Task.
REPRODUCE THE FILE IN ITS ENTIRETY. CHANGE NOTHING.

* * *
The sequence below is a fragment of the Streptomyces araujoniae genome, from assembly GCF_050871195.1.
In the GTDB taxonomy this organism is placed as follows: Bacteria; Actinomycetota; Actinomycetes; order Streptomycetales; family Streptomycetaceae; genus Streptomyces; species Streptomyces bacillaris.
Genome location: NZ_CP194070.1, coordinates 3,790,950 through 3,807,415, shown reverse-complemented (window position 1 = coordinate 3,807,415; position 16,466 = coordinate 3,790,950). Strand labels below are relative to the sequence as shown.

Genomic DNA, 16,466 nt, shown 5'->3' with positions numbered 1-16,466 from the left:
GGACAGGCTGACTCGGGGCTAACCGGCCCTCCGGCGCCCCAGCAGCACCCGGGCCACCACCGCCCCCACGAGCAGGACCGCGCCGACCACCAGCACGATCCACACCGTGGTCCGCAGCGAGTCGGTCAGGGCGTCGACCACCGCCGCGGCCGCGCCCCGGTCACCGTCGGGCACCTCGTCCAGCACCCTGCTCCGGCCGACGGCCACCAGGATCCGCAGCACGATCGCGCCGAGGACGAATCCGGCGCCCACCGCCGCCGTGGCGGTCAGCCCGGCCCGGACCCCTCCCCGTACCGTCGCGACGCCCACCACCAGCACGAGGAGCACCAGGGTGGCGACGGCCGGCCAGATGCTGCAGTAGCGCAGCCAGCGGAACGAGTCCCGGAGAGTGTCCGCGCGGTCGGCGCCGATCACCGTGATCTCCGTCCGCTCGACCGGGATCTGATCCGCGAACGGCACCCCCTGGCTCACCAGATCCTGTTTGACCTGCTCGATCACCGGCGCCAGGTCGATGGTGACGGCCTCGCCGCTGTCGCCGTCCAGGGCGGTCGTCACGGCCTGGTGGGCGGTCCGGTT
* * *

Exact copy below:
The sequence below is a fragment of the Streptomyces araujoniae genome, from assembly GCF_050871195.1.
In the GTDB taxonomy this organism is placed as follows: Bacteria; Actinomycetota; Actinomycetes; order Streptomycetales; family Streptomycetaceae; genus Streptomyces; species Streptomyces bacillaris.
Genome location: NZ_CP194070.1, coordinates 3,790,950 through 3,807,415, shown reverse-complemented (window position 1 = coordinate 3,807,415; position 16,466 = coordinate 3,790,950). Strand labels below are relative to the sequence as shown.

Genomic DNA, 16,466 nt, shown 5'->3' with positions numbered 1-16,466 from the left:
GGACAGGCTGACTCGGGGCTAACCGGCCCTCCGGCGCCCCAGCAGCACCCGGGCCACCACCGCCCCCACGAGCAGGACCGCGCCGACCACCAGCACGATCCACACCGTGGTCCGCAGCGAGTCGGTCAGGGCGTCGACCACCGCCGCGGCCGCGCCCCGGTCACCGTCGGGCACCTCGTCCAGCACCCTGCTCCGGCCGACGGCCACCAGGATCCGCAGCACGATCGCGCCGAGGACGAATCCGGCGCCCACCGCCGCCGTGGCGGTCAGCCCGGCCCGGACCCCTCCCCGTACCGTCGCGACGCCCACCACCAGCACGAGGAGCACCAGGGTGGCGACGGCCGGCCAGATGCTGCAGTAGCGCAGCCAGCGGAACGAGTCCCGGAGAGTGTCCGCGCGGTCGGCGCCGATCACCGTGATCTCCGTCCGCTCGACCGGGATCTGATCCGCGAACGGCACCCCCTGGCTCACCAGATCCTGTTTGACCTGCTCGATCACCGGCGCCAGGTCGATGGTGACGGCCTCGCCGCTGTCGCCGTCCAGGGCGGTCGTCACGGCCTGGTGGGCGGTCCGGTT